Bilge water is the nasty stuff that collects at the bottom of a boat. It can contain engine oil and anti-freeze, and releasing it in state waters is illegal. But even though it’s a crime, the state doesn’t get too many chances to prosecute it. Last week, the Department of Law scored a rare legal victory when a bilge water case was decided in their favor.
When someone dumps their bilge water, it’s hard to nab the perpetrator. The evidence literally dilutes as the crime is happening. Unless, of course, the evidence freezes. That’s exactly what happened in Seward on January 20, 2012. State attorney Carole Holley explains.
“Seward boat harbor employees found an oily sheen around the edges of the vessel, and the reason why this was so easily determined is because there had been a hard freeze in the night that sealed the vessel up in ice,” says Holley.
The boat was the motor vessel Dutch Harbor, and the man operating it was Allen McCarty. While there’s no way to get an exact amount of bilge water released, estimates put it at 200 gallons.
To prove McCarty was responsible for the pollution, the state’s environmental crimes unit teamed up with the Coast Guard. They took samples of the contaminated harbor water and of the bilge water still on the boat. Then, they compared them to see if they shared a similar composition.
“What they determined when they sent it to the U.S. Coast Guard’s laboratory in Connecticut was that there was a match,” says Holley.
McCarty was charged with unlawful discharge of oil, water pollution, and failure to report the release of hazardous substances. Last week, a jury found him guilty of all three counts. McCarty was fined $5,000, required to pay for the cost of the clean-up, and ordered to complete 50 hours of community service.
As the state’s environmental crimes attorney Holley says that part of why the state prosecuted the case was deterrence. There have been situations — like in Kodiak a couple years ago — where bilge dumps were identified, but the offending vessel was never found. And if enough people get away with discharging bilge water in a given area, it can have a real environmental impact.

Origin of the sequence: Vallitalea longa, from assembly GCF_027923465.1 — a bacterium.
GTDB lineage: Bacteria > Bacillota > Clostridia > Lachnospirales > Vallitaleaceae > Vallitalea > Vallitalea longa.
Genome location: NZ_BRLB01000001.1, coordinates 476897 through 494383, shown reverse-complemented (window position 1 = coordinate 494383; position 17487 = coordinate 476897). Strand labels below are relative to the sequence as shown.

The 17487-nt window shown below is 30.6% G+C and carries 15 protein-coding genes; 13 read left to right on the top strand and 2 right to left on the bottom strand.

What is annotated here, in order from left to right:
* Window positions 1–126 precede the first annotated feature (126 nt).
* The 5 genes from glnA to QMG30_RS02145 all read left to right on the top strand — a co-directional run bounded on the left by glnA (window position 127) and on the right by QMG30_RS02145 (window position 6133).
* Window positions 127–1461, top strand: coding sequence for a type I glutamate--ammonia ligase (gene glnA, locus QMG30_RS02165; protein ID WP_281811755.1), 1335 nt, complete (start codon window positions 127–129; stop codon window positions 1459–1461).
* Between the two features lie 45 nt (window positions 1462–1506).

“When you multiply it by a hundred Mr. McCartys, you have a lot of toxic materials that’s being put into the water,” says Holley.
McCarty’s attorney was also struck by how uncommon prosecution of this sort of crime is, but for different reasons. Paul Stockler says he can’t think of anyone who’s been in state court over bilge water violations. The most similar trial he can come up with is that of Captain Joe Hazelwood, over the Exxon Valdez oil spill.
Stockler disagrees with the court’s decision, and is preparing to appeal it. He says his client was prosecuted for something he didn’t do. Stockler is also skeptical of the state’s evidence against McCarty.
“A person testified from back east that it was a match, whatever that means. So, he’s saying that the substance in the water is consistent with the substance in the bilge,” says Stockler. “I think their science is lacking.”
Holley’s confident in the test results, but says it is McCarty’s legal right to appeal. And in the meantime, she hopes that future violators think twice about dumping their bilge.
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